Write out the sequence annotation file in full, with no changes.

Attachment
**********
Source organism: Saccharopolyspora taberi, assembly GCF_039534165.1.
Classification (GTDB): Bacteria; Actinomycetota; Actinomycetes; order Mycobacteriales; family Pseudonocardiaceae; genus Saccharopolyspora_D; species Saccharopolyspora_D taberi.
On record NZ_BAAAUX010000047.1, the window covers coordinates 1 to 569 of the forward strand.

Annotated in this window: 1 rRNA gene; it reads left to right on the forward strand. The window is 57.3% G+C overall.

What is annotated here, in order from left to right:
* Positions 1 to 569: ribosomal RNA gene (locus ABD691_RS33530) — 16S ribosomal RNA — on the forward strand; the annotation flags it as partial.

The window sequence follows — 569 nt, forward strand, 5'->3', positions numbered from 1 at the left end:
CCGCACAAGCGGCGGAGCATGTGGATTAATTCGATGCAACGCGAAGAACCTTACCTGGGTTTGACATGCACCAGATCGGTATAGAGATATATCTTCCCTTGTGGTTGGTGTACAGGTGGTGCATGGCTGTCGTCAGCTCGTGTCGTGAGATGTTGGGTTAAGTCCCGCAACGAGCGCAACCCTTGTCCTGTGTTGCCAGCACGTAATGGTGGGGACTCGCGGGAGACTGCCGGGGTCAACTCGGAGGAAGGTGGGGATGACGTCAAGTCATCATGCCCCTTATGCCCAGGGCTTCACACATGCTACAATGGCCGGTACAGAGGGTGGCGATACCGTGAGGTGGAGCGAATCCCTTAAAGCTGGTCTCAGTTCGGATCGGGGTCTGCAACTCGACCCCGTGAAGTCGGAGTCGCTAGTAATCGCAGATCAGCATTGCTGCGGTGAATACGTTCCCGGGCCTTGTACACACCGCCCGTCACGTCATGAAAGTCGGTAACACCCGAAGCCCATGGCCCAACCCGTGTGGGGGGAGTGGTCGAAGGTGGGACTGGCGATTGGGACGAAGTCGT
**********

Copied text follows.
Source organism: Saccharopolyspora taberi, assembly GCF_039534165.1.
Classification (GTDB): Bacteria; Actinomycetota; Actinomycetes; order Mycobacteriales; family Pseudonocardiaceae; genus Saccharopolyspora_D; species Saccharopolyspora_D taberi.
On record NZ_BAAAUX010000047.1, the window covers coordinates 1 to 569 of the forward strand.

Annotated in this window: 1 rRNA gene; it reads left to right on the forward strand. The window is 57.3% G+C overall.

What is annotated here, in order from left to right:
* Positions 1 to 569: ribosomal RNA gene (locus ABD691_RS33530) — 16S ribosomal RNA — on the forward strand; the annotation flags it as partial.

The window sequence follows — 569 nt, forward strand, 5'->3', positions numbered from 1 at the left end:
CCGCACAAGCGGCGGAGCATGTGGATTAATTCGATGCAACGCGAAGAACCTTACCTGGGTTTGACATGCACCAGATCGGTATAGAGATATATCTTCCCTTGTGGTTGGTGTACAGGTGGTGCATGGCTGTCGTCAGCTCGTGTCGTGAGATGTTGGGTTAAGTCCCGCAACGAGCGCAACCCTTGTCCTGTGTTGCCAGCACGTAATGGTGGGGACTCGCGGGAGACTGCCGGGGTCAACTCGGAGGAAGGTGGGGATGACGTCAAGTCATCATGCCCCTTATGCCCAGGGCTTCACACATGCTACAATGGCCGGTACAGAGGGTGGCGATACCGTGAGGTGGAGCGAATCCCTTAAAGCTGGTCTCAGTTCGGATCGGGGTCTGCAACTCGACCCCGTGAAGTCGGAGTCGCTAGTAATCGCAGATCAGCATTGCTGCGGTGAATACGTTCCCGGGCCTTGTACACACCGCCCGTCACGTCATGAAAGTCGGTAACACCCGAAGCCCATGGCCCAACCCGTGTGGGGGGAGTGGTCGAAGGTGGGACTGGCGATTGGGACGAAGTCGT